Thursday, August 21, 2008

Landscape - Sawflies on Pines

Sawflies can cause significant damage to pines in the late summer. The following is more information.

Sawflies are members of the same insect order (Hymenoptera) that includes ants, bees, and wasps. The larval stage has a caterpillar-like body that may be brightly marked with stripes or spots. Some species change significantly in appearance as they grow, making identification confusing. Large numbers of sawflies can strip the needles from a tree in a short period. Several species can be found on pines in Delaware.

Feeding is most severe in the crown to upper half of the tree but heavily infested trees can be completely defoliated. If this occurs after the winter buds have formed, many branches or even the entire tree can be killed. There are two generations each year in some sawflies. The second generation feeds on both old and new needles during August and September.

Sawfly populations are usually controlled by combinations of natural enemies, predators, starvation, disease, or unfavorable weather. Outbreaks can occur when natural control does not produce high mortality. Regular inspection of pines will help to detect sawfly infestations before the larvae reach a size that can cause significant defoliation. Since eggs are laid in clusters, feeding by groups of larvae can cause unsightly damage to ornamental or landscape plantings, as well as nursery trees.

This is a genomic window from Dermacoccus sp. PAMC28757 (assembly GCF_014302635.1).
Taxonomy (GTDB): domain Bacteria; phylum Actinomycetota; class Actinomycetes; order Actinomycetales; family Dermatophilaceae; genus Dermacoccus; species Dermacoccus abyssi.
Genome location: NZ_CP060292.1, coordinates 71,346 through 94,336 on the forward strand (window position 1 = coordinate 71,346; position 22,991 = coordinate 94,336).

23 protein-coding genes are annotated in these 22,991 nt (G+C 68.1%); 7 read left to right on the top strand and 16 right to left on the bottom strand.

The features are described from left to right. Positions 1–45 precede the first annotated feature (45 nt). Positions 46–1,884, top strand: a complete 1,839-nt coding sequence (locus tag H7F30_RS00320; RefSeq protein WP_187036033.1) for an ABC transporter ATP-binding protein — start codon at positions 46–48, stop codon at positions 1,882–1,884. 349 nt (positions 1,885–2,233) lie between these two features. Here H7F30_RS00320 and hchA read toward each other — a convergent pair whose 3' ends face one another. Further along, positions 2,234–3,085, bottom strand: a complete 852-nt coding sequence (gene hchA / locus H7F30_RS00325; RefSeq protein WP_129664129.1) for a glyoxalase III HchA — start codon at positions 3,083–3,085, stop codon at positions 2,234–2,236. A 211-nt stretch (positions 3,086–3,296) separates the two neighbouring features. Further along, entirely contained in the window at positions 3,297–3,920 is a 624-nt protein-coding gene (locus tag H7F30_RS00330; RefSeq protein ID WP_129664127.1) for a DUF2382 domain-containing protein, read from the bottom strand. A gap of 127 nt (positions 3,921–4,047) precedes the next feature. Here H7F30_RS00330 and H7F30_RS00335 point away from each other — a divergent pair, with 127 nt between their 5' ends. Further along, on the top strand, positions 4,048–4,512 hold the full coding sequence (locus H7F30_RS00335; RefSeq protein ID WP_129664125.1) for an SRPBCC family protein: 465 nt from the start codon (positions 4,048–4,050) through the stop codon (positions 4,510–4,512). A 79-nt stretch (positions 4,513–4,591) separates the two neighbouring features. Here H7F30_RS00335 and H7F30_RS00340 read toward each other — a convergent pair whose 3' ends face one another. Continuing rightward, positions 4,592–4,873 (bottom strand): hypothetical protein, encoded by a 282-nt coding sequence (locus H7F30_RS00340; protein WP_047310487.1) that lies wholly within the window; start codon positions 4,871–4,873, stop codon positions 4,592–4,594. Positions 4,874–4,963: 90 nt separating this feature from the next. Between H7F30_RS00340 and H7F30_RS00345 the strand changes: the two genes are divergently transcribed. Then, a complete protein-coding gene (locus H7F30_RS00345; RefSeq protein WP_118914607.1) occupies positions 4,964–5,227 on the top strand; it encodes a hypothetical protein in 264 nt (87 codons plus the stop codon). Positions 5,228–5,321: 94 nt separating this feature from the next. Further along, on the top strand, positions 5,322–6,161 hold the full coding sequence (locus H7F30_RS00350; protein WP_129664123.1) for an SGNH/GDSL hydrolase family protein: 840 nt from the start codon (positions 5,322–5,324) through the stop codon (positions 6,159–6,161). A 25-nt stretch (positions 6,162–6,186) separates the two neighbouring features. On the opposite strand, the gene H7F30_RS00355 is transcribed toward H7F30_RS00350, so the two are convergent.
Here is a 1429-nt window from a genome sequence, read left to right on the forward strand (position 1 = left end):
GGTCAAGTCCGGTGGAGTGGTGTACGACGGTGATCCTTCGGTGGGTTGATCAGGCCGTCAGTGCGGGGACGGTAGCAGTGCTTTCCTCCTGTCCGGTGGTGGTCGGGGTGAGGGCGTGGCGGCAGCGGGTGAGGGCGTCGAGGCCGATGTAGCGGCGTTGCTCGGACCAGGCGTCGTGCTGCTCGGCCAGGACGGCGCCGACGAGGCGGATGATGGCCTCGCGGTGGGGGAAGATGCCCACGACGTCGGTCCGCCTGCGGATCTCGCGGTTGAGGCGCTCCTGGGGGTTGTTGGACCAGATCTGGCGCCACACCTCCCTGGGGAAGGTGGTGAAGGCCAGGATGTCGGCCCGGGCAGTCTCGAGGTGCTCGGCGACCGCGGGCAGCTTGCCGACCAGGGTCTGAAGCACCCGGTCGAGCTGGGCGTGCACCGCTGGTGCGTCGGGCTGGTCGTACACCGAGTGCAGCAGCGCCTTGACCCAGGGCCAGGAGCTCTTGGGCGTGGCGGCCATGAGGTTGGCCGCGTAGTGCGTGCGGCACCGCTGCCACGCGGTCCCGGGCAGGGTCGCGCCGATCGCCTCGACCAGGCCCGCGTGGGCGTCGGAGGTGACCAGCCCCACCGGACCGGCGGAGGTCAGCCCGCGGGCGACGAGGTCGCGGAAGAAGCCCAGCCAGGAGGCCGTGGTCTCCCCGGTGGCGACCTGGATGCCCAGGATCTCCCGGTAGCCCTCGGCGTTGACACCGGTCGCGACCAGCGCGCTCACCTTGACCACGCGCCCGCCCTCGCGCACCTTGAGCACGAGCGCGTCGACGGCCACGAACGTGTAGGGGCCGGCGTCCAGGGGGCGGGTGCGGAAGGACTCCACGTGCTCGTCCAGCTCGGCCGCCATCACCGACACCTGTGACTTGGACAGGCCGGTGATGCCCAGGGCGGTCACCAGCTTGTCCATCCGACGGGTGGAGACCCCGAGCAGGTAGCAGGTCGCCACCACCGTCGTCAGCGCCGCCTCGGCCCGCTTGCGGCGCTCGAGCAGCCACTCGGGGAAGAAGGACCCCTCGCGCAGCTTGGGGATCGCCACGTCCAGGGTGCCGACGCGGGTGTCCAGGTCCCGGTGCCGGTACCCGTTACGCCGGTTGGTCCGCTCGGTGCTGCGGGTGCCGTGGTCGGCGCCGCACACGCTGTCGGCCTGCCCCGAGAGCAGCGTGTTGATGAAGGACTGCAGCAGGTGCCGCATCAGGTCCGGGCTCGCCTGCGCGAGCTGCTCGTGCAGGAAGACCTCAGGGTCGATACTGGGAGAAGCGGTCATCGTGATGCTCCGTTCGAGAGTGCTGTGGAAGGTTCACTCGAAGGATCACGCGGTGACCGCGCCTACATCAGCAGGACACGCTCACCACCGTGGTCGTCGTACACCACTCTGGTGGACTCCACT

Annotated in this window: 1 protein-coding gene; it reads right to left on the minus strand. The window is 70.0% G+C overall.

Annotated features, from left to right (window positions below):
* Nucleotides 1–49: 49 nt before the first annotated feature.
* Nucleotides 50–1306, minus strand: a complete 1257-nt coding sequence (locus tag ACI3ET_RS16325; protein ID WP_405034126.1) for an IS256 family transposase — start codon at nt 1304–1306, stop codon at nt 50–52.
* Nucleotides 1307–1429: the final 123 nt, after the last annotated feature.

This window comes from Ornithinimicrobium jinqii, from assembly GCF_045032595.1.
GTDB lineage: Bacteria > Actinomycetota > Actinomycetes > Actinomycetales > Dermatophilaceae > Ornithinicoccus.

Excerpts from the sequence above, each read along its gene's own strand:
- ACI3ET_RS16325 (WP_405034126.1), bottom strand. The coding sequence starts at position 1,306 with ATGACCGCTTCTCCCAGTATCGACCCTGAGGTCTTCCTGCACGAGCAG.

If only a small number of colonies are present and accessible, they can be handpicked, shaken off, or pruned from the tree and destroyed. Some of the insecticides that can be used for sawfly are acephate, bifenthrin, carbaryl, esfenvalerate, and permethrin. Although sawflies look like caterpillars, they are not susceptible to Bt sprays.

Adapted from "SAWFLIES - LATE SEASON PINE DEFOLIATORS" By Lee Townsend in the August 18, 2008 edition of the Kentucky Pest news from the University of Kentucky, College of Agriculture.

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